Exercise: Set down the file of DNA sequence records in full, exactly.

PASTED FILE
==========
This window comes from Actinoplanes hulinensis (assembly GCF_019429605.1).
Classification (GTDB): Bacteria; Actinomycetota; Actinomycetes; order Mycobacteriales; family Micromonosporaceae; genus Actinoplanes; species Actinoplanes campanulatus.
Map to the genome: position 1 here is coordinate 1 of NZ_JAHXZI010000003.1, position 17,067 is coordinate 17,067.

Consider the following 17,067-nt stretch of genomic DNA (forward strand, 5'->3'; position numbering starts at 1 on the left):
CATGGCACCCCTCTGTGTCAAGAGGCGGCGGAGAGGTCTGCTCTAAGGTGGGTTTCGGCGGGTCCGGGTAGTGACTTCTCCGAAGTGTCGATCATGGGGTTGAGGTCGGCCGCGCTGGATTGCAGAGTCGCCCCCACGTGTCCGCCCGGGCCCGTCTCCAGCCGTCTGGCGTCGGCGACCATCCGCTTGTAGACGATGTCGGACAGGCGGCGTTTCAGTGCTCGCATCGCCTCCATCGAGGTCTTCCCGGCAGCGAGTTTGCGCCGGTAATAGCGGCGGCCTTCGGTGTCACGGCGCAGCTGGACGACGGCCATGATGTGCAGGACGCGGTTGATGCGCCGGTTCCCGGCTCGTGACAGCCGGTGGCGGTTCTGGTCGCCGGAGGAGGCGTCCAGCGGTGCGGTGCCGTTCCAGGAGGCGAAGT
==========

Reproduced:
This window comes from Actinoplanes hulinensis (assembly GCF_019429605.1).
Classification (GTDB): Bacteria; Actinomycetota; Actinomycetes; order Mycobacteriales; family Micromonosporaceae; genus Actinoplanes; species Actinoplanes campanulatus.
Map to the genome: position 1 here is coordinate 1 of NZ_JAHXZI010000003.1, position 17,067 is coordinate 17,067.

Consider the following 17,067-nt stretch of genomic DNA (forward strand, 5'->3'; position numbering starts at 1 on the left):
CATGGCACCCCTCTGTGTCAAGAGGCGGCGGAGAGGTCTGCTCTAAGGTGGGTTTCGGCGGGTCCGGGTAGTGACTTCTCCGAAGTGTCGATCATGGGGTTGAGGTCGGCCGCGCTGGATTGCAGAGTCGCCCCCACGTGTCCGCCCGGGCCCGTCTCCAGCCGTCTGGCGTCGGCGACCATCCGCTTGTAGACGATGTCGGACAGGCGGCGTTTCAGTGCTCGCATCGCCTCCATCGAGGTCTTCCCGGCAGCGAGTTTGCGCCGGTAATAGCGGCGGCCTTCGGTGTCACGGCGCAGCTGGACGACGGCCATGATGTGCAGGACGCGGTTGATGCGCCGGTTCCCGGCTCGTGACAGCCGGTGGCGGTTCTGGTCGCCGGAGGAGGCGTCCAGCGGTGCGGTGCCGTTCCAGGAGGCGAAGT